Future plans: As a National Health Corps Scholarship recipient and a member of TRIUMPH, my future plans will definitely involve working in an urban underserved community as a primary care provider. Right now, I hope to work in an federally qualified health center (FQHC) as an obstetrician and gynecologist, but my third year has only just begun!

Corina Rusu

Hometown: Bucharest, Romania

Undergrad: Mount Holyoke College, BA in mathematics, and University of Massachusetts-Amherst, BS in industrial engineering

Corina Rusu photo

Why I chose the Path of Distinction: Before deciding to pursue a medical career, I studied industrial engineering, a field that analyzes people and systems. I wanted to use this background to add to my clinical work by initiating on upstream public health programs; that is, the PoD program led me to explore and implement preventative measures in health systems that can lead to better long-term health outcomes.

Path of Distinction project: I carried out cultural fieldwork, sought funding and ultimately implemented a pilot program called “Citesc Zilnic ('Read Everyday'): A Physician-Initiated Early Childhood Reading Program in Cluj County, Romania.” This project was inspired by the American Reach Out and Readprogram whereby physicians are encouraged to tell parents and caregivers about the long-term health benefits of reading to young children and physicians promote this by handing out free books.

Greatest benefit/experience gained from project: By founding Citesc Zilnic (pdf), I honed my leadership skills and gained hands-on experience in a sometimes difficult healthcare delivery system as I became reacquainted with the medical system of my home country of Romania. This in turn, reinforced an invaluable perspective with which I can view problems in the U.S. healthcare system.

I learned an enormous amount about collaboration and setting up international partnerships – this was the beginning of a “beautiful friendship” with the Cluj School of Public Health, the institution that is now carrying forth the Citesc Zilnic mission of educating Romanian physicians and their patients about the value of reading to children in infancy and early childhood.

Future plans: As I write this, I am in the midst of doing my rotations that will help me determine my medical specialization. Suffice to say, however, I plan to have public health as a significant part of my career, playing an advisory role or perhaps taking a leadership position in the implementation of health policy improvements.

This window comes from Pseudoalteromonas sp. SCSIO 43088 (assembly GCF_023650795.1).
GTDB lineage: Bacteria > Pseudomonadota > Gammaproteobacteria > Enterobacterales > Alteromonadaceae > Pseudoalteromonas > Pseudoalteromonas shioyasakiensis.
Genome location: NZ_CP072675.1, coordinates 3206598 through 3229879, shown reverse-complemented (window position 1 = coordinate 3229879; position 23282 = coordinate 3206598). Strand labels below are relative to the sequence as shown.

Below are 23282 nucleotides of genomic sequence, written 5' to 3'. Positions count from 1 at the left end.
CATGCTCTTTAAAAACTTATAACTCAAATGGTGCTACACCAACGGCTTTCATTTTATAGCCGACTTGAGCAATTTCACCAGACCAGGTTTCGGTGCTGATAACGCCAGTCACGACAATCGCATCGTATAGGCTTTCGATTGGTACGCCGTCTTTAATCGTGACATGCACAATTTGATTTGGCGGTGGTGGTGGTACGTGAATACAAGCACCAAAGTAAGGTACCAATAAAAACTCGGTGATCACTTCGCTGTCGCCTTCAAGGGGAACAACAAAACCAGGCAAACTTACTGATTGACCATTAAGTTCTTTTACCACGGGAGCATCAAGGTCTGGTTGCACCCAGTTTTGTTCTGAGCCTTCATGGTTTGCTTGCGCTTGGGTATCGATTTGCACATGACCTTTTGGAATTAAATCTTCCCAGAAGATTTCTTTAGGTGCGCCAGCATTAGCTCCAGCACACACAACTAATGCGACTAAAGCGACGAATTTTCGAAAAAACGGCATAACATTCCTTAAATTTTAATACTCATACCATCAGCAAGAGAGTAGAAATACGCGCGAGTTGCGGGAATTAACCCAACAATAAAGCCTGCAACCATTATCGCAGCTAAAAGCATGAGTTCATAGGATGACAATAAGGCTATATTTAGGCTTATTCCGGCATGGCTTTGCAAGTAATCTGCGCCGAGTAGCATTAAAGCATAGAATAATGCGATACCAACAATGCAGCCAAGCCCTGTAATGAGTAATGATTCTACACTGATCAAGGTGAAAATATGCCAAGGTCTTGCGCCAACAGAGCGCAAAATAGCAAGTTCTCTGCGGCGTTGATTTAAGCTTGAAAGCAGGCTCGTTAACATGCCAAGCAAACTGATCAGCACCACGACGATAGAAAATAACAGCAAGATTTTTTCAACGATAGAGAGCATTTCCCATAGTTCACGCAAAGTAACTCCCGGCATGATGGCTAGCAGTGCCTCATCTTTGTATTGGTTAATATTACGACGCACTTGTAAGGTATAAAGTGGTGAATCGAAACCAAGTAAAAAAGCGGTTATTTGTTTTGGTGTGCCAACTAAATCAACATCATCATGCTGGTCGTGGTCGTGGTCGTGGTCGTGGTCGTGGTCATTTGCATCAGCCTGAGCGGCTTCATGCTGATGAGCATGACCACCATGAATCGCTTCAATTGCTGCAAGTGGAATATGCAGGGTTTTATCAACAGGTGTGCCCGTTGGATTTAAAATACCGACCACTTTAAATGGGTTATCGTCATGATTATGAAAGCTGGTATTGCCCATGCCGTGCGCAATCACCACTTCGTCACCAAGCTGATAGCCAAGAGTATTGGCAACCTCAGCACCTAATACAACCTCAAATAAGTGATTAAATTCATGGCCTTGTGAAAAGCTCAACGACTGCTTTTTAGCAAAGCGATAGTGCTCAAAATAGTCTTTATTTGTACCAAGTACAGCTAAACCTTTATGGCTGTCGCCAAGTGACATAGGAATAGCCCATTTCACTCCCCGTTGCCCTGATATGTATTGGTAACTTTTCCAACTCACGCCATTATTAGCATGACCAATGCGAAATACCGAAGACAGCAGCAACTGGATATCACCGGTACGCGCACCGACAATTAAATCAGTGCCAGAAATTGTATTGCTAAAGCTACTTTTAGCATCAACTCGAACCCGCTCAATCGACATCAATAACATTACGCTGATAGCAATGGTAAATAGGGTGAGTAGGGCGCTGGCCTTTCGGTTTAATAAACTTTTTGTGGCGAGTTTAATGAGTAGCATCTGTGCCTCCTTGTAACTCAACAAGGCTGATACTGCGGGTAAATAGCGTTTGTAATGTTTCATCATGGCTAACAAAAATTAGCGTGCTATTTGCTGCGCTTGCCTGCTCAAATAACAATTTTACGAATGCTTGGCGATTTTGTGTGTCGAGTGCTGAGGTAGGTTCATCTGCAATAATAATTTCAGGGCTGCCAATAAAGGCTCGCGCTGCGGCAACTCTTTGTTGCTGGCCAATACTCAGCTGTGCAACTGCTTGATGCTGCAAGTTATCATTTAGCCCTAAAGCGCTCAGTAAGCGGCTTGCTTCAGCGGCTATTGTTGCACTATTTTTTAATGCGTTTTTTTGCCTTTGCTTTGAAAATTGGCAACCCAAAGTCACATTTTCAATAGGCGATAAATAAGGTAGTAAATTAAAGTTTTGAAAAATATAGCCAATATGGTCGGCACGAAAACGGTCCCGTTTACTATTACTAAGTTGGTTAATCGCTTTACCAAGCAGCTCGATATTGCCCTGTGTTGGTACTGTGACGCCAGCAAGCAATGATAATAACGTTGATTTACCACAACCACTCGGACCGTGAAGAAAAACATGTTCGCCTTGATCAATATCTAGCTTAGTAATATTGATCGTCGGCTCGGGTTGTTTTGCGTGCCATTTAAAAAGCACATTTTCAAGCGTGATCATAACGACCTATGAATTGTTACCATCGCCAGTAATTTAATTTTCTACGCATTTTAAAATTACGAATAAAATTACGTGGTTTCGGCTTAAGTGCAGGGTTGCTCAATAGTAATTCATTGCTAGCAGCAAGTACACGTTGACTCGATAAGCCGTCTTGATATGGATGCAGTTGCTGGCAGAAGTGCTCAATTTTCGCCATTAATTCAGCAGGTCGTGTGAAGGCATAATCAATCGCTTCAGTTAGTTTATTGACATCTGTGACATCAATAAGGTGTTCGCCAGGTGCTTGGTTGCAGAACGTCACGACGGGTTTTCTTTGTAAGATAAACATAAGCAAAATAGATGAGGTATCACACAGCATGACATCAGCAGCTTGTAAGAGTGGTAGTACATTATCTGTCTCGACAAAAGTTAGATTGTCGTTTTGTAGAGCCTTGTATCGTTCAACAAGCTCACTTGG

Billy Burrough

Hometown: Williams Bay, Wisconsin

Undergrad: UW-Madison, BS in biology

Billy Burrough photo

Why I chose the Path of Distinction: I came to the UWSMPH with the intentions of becoming a great physician, but after interacting with several faculty and mentors, I discovered that what I actually wanted was to become a future community health leader. The PoD has allowed me to bridge that gap between the clinical knowledge gained in classes and the social determinants of health affecting the community at large. As a WARM student, the PoD is perfectly aligned with my aspirations to improve the health of rural communities and allows for the incorporation of my third year community project.

Path of Distinction project: During the summer between M1 and M2, I worked with a clinic coordinator at a free health clinic near my hometown in Walworth County to develop a return on investment model that would allow us to demonstrate its current and future value. With this project, we had hoped to quantify the presumed benefit a free clinic provides to its community and local healthcare system. Shortly after starting, I found myself learning about an entire new side of healthcare that I had previously never considered, and while I do not see myself working in a finance department, I know that having this kind of breadth of knowledge will only serve to help me in my future endeavors.

Greatest benefit/experience gained from project: As the project came to a close, it was great to see all the numbers in our ROI model come together, allowing us to definitively prove the free clinic’s worth. The highlight, however, came months after the project was complete, when the information was used to help the clinic acquire a large grant. This money has allowed the clinic to move into a larger facility and one step closer to becoming a fully functional community health center.

Future plans: I am currently in my third year and trying to figure that out, but regardless of my specialty, I know I will be splitting my time between helping solve problems inside the clinic and preventing those that are out in the community.